Building a Proper Plank

With all of the above said, there are probably weak links in your chain. If you make your plank look like the bad example in the video below, then you have things to work on, and you’re wasting your time practicing the movement.

As you can see in the good example, I’m following a few rules to make the plank effective.

  • Head down, with the chin tucked. Don’t look up and extend the cervical vertebrae
  • Press away from the floor with the elbows. Don’t sink in by relaxing the shoulders or upper body.
  • Keep a neutral spine. That means no arching, especially near the lumbar region.
  • Engage the glutes. Keeping a hip position an inch or two higher can help make this a possibility.
  • Squeeze the quads. Maintaining straight knees by engaging the lower extremities can help bolster the plank, and keep the demand even between upper and lower body.

Spicing Things Up with Advanced Planks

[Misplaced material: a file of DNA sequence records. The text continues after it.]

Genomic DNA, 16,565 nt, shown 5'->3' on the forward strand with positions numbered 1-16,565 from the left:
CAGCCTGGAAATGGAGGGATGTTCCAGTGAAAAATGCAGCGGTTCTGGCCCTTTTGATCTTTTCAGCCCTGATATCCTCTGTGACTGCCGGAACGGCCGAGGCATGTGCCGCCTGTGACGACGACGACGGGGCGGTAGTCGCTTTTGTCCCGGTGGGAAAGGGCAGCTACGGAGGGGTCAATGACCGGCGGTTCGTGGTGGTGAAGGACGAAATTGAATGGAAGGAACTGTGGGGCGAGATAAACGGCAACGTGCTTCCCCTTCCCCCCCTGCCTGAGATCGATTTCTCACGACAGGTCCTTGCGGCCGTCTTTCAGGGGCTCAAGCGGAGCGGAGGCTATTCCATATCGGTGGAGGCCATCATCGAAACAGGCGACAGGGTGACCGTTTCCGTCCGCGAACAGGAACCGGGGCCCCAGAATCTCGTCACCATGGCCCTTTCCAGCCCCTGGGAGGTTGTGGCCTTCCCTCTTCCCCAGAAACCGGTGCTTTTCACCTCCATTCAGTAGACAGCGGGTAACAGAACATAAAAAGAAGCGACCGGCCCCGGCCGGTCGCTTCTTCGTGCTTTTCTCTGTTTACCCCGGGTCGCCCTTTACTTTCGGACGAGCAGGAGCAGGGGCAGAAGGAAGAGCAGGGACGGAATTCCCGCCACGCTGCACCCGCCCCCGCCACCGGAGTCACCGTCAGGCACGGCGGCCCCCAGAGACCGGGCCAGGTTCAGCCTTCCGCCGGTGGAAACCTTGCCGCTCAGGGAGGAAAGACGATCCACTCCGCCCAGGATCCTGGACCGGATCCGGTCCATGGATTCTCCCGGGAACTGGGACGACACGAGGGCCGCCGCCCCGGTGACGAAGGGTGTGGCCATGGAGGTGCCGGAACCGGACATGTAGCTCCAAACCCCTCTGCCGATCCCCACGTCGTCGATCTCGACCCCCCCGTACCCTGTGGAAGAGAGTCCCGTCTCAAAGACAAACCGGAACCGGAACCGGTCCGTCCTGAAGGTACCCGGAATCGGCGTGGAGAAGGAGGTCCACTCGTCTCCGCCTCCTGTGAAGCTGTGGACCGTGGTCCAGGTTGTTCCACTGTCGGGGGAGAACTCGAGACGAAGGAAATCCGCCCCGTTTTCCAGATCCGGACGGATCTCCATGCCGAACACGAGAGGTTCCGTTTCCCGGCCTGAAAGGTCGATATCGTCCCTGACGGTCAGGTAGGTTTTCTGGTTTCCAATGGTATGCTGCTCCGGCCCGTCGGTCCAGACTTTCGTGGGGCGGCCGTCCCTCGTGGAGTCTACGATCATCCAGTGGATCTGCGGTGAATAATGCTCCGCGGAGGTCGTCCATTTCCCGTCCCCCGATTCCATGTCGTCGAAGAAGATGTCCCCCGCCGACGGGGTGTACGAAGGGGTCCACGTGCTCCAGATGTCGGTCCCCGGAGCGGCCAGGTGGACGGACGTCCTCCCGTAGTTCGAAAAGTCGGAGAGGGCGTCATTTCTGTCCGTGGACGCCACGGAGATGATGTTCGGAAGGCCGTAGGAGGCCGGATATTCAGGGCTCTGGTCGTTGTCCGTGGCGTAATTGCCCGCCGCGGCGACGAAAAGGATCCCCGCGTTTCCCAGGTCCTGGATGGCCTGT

Since you’ve got the basic plank down, it’s time to find some suitable progressions. The problem I see many people fall into, however, is that they get far too ambitious for their own good. As a result, they exit their capabilities and trade good quality performance for being able to “get through” the movement.

If you’ve really got a mind for training the core and its weaknesses, then you should know that it won’t take much to make your plank work overtime. Here are some ideas.

Idea 1: Remove a Base of Support

The second you do this, the abs and obliques are forced to engage to resist rotation. It’s much more difficult to maintain a neutral spine while respecting this.